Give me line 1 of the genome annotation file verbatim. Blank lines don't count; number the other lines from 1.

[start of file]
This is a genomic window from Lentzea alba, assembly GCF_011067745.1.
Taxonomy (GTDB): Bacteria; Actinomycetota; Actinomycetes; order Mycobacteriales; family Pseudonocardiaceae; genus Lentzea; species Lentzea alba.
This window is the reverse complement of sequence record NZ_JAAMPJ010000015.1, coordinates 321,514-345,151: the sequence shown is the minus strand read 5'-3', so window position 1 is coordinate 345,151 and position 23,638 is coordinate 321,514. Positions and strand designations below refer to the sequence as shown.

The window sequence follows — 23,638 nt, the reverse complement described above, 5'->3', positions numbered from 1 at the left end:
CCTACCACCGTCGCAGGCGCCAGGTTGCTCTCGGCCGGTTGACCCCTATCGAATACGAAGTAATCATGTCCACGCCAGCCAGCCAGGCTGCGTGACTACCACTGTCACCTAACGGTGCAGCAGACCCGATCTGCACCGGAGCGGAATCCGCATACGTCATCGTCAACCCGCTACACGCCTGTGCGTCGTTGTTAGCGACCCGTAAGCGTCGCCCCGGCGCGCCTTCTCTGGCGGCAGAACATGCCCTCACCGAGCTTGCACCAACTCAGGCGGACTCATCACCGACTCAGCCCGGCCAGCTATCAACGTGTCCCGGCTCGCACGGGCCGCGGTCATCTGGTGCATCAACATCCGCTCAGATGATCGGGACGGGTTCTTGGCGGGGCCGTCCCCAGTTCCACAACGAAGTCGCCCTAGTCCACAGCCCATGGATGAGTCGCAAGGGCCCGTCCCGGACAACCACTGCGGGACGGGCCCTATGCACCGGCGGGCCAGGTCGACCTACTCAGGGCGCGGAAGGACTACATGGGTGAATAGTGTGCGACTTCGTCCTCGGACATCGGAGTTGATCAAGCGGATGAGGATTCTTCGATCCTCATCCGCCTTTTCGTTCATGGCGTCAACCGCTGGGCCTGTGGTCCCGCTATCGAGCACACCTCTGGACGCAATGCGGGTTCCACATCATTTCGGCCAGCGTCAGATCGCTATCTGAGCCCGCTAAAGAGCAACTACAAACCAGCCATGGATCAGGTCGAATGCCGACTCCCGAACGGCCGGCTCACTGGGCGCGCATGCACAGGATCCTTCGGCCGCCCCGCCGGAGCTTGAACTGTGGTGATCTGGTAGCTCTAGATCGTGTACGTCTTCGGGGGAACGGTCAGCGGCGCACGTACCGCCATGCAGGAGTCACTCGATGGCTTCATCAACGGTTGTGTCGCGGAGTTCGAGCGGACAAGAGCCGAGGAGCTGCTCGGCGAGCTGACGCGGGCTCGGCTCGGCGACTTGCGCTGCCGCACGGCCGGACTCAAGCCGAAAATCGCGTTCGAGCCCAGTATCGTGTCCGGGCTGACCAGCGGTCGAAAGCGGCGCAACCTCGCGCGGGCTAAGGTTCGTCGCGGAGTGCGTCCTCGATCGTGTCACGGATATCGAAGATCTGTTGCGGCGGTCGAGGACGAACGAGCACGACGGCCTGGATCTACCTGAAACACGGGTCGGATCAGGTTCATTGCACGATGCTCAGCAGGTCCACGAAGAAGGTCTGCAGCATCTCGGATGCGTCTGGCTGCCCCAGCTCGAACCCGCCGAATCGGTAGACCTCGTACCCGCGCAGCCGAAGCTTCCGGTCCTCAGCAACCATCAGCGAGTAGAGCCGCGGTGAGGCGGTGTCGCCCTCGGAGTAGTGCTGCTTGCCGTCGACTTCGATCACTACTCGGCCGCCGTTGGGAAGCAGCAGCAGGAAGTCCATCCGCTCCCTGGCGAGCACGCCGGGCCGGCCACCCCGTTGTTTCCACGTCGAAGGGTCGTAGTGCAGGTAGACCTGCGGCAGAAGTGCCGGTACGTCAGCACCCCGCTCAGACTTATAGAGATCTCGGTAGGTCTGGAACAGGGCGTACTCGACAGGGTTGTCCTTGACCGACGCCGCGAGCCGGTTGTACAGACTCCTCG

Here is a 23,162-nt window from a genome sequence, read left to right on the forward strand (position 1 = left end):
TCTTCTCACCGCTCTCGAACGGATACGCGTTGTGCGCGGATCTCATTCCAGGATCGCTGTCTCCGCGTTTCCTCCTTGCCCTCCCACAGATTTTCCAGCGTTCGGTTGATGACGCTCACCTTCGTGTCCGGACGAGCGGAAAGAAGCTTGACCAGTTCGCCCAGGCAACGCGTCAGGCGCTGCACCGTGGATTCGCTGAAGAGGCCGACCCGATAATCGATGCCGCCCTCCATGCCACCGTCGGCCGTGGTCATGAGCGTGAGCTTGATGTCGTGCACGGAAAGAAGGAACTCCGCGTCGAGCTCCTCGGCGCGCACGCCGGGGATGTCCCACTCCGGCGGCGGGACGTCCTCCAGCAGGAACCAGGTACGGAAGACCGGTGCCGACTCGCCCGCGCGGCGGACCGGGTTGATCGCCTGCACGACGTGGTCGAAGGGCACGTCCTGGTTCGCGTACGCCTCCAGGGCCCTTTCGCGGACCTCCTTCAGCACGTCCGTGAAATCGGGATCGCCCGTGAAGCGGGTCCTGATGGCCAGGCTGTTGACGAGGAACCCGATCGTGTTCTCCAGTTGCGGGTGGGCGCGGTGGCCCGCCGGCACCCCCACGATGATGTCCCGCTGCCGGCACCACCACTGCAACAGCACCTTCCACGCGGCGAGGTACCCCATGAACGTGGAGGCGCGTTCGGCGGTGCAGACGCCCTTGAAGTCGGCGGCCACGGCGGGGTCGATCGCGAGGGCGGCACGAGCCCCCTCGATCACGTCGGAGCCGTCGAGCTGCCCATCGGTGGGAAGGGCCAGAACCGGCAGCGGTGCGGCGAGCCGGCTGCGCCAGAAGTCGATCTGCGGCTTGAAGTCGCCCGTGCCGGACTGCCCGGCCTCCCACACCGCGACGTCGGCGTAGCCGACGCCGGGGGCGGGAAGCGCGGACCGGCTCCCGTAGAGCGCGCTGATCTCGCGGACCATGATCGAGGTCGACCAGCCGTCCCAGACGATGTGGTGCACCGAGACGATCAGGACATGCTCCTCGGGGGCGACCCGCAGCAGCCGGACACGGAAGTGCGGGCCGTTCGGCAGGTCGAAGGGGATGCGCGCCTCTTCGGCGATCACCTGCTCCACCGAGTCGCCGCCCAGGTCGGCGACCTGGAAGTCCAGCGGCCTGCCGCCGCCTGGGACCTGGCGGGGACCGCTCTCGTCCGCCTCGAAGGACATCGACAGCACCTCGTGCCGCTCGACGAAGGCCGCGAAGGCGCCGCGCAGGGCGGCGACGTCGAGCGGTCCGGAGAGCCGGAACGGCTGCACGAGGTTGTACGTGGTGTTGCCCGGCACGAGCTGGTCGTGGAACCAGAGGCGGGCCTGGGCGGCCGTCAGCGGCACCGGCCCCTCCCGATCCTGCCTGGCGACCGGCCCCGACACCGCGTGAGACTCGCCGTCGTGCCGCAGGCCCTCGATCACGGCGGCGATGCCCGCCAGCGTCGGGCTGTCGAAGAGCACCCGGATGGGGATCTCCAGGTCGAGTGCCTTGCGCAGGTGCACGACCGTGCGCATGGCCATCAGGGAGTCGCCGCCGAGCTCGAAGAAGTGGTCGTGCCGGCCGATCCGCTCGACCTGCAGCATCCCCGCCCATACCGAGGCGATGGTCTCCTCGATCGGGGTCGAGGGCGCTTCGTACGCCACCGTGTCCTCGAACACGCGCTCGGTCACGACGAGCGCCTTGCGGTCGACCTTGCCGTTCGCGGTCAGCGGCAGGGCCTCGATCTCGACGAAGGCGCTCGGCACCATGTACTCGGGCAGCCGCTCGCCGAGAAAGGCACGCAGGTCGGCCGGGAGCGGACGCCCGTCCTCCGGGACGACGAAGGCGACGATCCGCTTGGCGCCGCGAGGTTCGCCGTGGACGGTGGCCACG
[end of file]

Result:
This is a genomic window from Lentzea alba, assembly GCF_011067745.1.